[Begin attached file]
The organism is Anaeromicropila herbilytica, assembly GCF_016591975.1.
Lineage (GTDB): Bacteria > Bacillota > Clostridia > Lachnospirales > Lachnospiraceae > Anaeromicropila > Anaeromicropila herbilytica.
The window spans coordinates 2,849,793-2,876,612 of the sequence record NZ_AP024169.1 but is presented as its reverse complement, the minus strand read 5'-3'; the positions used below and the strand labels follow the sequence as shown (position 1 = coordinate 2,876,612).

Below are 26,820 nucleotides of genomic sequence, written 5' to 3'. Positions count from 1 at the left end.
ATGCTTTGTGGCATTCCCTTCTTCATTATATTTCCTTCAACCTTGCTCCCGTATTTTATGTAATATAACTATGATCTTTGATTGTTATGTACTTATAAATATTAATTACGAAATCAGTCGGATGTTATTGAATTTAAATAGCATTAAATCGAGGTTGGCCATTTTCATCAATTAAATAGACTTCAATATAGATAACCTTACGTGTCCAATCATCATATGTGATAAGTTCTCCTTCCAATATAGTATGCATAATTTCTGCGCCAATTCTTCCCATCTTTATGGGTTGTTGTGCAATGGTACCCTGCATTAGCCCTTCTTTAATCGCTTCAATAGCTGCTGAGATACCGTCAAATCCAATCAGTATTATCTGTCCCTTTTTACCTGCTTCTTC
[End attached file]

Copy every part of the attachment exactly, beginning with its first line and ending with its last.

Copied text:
The organism is Anaeromicropila herbilytica, assembly GCF_016591975.1.
Lineage (GTDB): Bacteria > Bacillota > Clostridia > Lachnospirales > Lachnospiraceae > Anaeromicropila > Anaeromicropila herbilytica.
The window spans coordinates 2,849,793-2,876,612 of the sequence record NZ_AP024169.1 but is presented as its reverse complement, the minus strand read 5'-3'; the positions used below and the strand labels follow the sequence as shown (position 1 = coordinate 2,876,612).

Below are 26,820 nucleotides of genomic sequence, written 5' to 3'. Positions count from 1 at the left end.
ATGCTTTGTGGCATTCCCTTCTTCATTATATTTCCTTCAACCTTGCTCCCGTATTTTATGTAATATAACTATGATCTTTGATTGTTATGTACTTATAAATATTAATTACGAAATCAGTCGGATGTTATTGAATTTAAATAGCATTAAATCGAGGTTGGCCATTTTCATCAATTAAATAGACTTCAATATAGATAACCTTACGTGTCCAATCATCATATGTGATAAGTTCTCCTTCCAATATAGTATGCATAATTTCTGCGCCAATTCTTCCCATCTTTATGGGTTGTTGTGCAATGGTACCCTGCATTAGCCCTTCTTTAATCGCTTCAATAGCTGCTGAGATACCGTCAAATCCAATCAGTATTATCTGTCCCTTTTTACCTGCTTCTTC